Overture-Hatteras marriage is all about closing the Ethernet fiber gap

Sean Buckley, FierceTelecomWhen the cloak of secrecy was lifted last week to reveal that Overture and Hatteras were going to merge into one larger company--the first large acquisition to take place on the Ethernet vendor side in a while--the immediate realization was that the combined companies would create a larger Ethernet Access Device vendor that will target near and long-term opportunities to extend Ethernet services to a larger audience.   

Overture emerged in the early part of this century with what I would call a Swiss Army knife Ethernet solution that addressed the near-term reality of Ethernet over TDM with NxT1 bonding and copper bonding, along with fiber networks. Hatteras, meanwhile, focused the majority of its attention on Ethernet over Copper (EoC).

From a vendor standpoint, the new Overture will become an even bigger threat to fellow EoC-based EAD vendor Actelis, which continues to advance its efforts domestically and internationally.   

Putting aside the obvious competitive play, EoC and Ethernet over bonded T1 circuits emerged at a time when Ethernet services were still relatively embryonic.

Both Overture and Hatteras product sets resonated well with the likes of large incumbent carriers including AT&T (NYSE: T), Qwest (NYSE: Q) and Verizon (NYSE: VZ) and competitive providers including tw telecom (Nasdaq: TWTC) and XO (OTC BB: XOHO.OB) to deliver Ethernet services over both copper and available fiber.   

Each company addresses what Vertical Systems Group dubs the "Fiber Gap" that exists between tall shiny buildings in major downtown cities and smaller SMB locations where service providers can't justify extending fiber to today or anytime soon. Yet, these SMBs desire more flexible bandwidth connections that had traditionally been limited to 1.5 Mbps T1 connections or paying the high price for a TDM-based DS3 (45 Mbps) circuit.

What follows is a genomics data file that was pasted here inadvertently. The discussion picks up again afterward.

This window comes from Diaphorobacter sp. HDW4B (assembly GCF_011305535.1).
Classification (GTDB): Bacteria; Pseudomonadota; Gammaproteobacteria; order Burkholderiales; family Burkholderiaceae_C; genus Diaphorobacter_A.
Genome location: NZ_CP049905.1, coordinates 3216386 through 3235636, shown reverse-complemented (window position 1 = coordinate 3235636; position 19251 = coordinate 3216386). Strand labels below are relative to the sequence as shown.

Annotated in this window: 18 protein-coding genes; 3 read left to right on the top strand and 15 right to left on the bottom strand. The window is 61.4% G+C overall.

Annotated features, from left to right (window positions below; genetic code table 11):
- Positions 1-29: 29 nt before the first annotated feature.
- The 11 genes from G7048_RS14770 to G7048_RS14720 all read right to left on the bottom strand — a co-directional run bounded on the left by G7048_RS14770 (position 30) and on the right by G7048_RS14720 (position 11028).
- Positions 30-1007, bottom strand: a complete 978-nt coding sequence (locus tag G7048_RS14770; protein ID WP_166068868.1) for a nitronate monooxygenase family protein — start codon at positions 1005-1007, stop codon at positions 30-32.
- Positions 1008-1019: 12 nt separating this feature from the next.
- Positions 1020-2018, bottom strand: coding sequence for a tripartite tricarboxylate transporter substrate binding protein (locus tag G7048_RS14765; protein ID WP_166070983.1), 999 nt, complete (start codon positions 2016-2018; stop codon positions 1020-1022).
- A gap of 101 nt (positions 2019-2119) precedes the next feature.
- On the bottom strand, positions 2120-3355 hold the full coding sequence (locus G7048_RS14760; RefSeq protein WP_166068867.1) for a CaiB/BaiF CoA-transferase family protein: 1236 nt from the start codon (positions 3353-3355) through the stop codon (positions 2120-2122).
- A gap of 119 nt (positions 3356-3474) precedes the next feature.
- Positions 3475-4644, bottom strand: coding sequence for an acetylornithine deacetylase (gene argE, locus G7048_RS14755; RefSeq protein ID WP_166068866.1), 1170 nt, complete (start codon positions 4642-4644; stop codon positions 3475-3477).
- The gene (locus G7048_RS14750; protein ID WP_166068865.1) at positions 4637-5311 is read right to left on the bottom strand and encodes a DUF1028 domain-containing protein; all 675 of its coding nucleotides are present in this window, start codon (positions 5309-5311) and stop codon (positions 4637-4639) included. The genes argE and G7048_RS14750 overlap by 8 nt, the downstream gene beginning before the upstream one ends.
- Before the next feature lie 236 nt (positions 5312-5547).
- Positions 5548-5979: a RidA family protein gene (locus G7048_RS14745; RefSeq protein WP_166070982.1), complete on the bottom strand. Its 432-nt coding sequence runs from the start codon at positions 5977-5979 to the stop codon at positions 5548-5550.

The same need for EADs that support fiber and copper-based Ethernet still exists today.

In talking with Ethernet analyst colleague Rosemary Cochran at Vertical Systems Group, she says their research revealed that 82 percent of U.S. small to medium business (SMB) buildings aren't connected to fiber, and probably won't be for a long time. She added that 73.3 of U.S. commercial buildings still lack access to a direct fiber connection and 27.7 percent are fiber-ready. 

"Most businesses aren't able to get direct fiber, meaning everything else like SONET, T1, Coax, or T3 has to get used," Cochran said. "Service providers will use whatever they have to use depending on the speed, the location and the application."

Vertical's theory is also shared by Michael Howard, the co-founder of Infonetics and another long-time EAD follower, adding that EADs with copper capabilities will be able to address near-term wireless backhaul opportunities where wholesale service providers and wireless operators haven't been able to justify building a fiber out to yet.

"In spite of all the talk of the need to ‘fiberize' buildings and cell sites, the reality is it just does not happen that fast," he said. "In the backhaul arena, there's always going to be rural areas where it does not make sense to lay fiber yet the bonded copper technologies you'll soon be able get up to a 100 Mbps on the existing copper at cell sites."

Take XO Communications. Although XO has aggressively rolled out long-haul and metro fiber to support Ethernet service, the competitive service provider has enhanced its Ethernet service reach through an aggressive roll out of EoC over the past few years with Hatteras.

The need to have EoC and EoTDM and NxT1 is not just about connecting sites that are within a service provider's current territory, but especially to connect their MNC customers domestic and international out of region connections where service providers have to establish last mile relationships with other carrier partners.

While it will take time to assess how effective the deal will be, it's clear the new Overture is all about closing that Ethernet service and fiber gap that isn't going away anytime soon.--Sean